like i said, keep your shirt on

T

his is a wanted book.

Not by the public, necessarily. I haven’t checked the New York Times bestseller list so I can’t speak authoritatively to that. This book is wanted by the Albuquerque Public Library system as it is, of this writing, almost three weeks overdue.

If I’m being entirely honest, it was actually overdue before I started reading it. But sometime between its due date (toward the end of November, I can’t remember exactly) and my finishing up this YA thing to get to it, this 10 Best Books of 2012 list came out and NW was on it.

The thing is, our library system does not allow you to renew a book if there is already a wait list that has built up behind it. I was fifth in line for Zadie Smith’s latest novel when I got my hands on it in November so you know that some sort of a queue has built up for it in the meantime. But how sorry am I really supposed to feel for these people who, like me, are too cheap to go out and buy their own damn copy?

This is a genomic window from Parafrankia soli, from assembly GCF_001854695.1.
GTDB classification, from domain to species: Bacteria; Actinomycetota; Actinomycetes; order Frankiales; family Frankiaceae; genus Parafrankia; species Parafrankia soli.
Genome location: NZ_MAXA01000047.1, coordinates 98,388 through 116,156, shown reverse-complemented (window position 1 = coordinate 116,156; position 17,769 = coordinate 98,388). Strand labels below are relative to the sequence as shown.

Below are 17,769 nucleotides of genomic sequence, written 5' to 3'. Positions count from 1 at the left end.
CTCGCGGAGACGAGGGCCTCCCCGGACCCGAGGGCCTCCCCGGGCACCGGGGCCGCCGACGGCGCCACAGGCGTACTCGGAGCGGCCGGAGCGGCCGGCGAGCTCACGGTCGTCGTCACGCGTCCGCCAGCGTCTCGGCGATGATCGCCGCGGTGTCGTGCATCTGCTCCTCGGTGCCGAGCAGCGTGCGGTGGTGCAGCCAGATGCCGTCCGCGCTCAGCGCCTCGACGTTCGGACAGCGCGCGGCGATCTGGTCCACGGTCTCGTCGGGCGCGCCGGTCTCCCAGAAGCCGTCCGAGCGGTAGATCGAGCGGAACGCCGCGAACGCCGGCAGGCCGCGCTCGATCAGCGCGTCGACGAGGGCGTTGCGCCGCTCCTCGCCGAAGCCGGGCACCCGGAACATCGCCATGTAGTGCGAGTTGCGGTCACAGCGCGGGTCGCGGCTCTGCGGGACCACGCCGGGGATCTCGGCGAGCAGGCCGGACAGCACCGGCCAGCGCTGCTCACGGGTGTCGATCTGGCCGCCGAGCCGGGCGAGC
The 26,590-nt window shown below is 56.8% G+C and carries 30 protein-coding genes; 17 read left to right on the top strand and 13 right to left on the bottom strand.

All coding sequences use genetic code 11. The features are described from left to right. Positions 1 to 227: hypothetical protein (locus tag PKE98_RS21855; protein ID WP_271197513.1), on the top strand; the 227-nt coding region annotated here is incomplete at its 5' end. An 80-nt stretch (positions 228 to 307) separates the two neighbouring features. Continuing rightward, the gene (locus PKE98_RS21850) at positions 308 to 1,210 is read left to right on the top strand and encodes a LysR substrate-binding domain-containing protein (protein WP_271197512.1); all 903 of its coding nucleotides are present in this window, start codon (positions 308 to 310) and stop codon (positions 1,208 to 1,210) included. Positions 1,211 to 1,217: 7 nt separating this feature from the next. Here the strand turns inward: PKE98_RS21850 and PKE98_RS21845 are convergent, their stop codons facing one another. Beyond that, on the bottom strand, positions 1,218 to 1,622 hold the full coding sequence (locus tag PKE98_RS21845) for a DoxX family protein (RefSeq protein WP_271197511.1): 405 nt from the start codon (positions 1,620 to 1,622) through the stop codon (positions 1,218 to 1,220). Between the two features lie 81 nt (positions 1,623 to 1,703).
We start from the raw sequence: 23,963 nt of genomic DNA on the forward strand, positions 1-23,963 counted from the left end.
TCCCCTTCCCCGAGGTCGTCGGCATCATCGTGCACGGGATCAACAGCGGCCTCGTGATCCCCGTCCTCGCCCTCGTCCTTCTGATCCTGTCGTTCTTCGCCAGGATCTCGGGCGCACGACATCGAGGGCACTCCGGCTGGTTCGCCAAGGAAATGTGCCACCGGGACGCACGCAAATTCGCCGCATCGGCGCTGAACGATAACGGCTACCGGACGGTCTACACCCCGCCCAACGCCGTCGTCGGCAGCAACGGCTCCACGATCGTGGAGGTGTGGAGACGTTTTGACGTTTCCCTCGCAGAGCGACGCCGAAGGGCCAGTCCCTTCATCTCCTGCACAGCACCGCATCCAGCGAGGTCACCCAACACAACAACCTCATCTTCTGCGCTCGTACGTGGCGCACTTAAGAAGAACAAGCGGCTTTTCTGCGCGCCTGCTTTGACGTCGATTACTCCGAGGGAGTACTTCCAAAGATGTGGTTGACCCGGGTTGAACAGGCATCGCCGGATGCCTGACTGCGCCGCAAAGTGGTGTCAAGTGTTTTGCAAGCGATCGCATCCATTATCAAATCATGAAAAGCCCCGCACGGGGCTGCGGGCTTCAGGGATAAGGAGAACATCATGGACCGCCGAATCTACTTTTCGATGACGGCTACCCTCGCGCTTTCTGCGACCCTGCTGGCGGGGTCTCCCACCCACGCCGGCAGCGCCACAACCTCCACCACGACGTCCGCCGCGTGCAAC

Wait your turn!

I’m a quarter of the way through and I can tell you that there’s no way this story is going to end well for any of these characters. I’m not sure why I’m so hell-bent on finishing it—except for the fact that it is everything everyone is saying about it. The characters are closely observed, it’s Joycean in chunks (I mean, as much as I understand the term ‘Joycean’ in referring to Ulysses, in particular, and the author, more generally; I’ve never read a thing by the man) and the writing is so good it makes me as uncomfortable to read about these miserable, disconnected people as it would if I were forced to sit in the same room with them.

But, come on, one of the ten best books of the year and I’m going to return it 120 pages in?

Keep your shirt on. I’ll return it. Maybe even next week.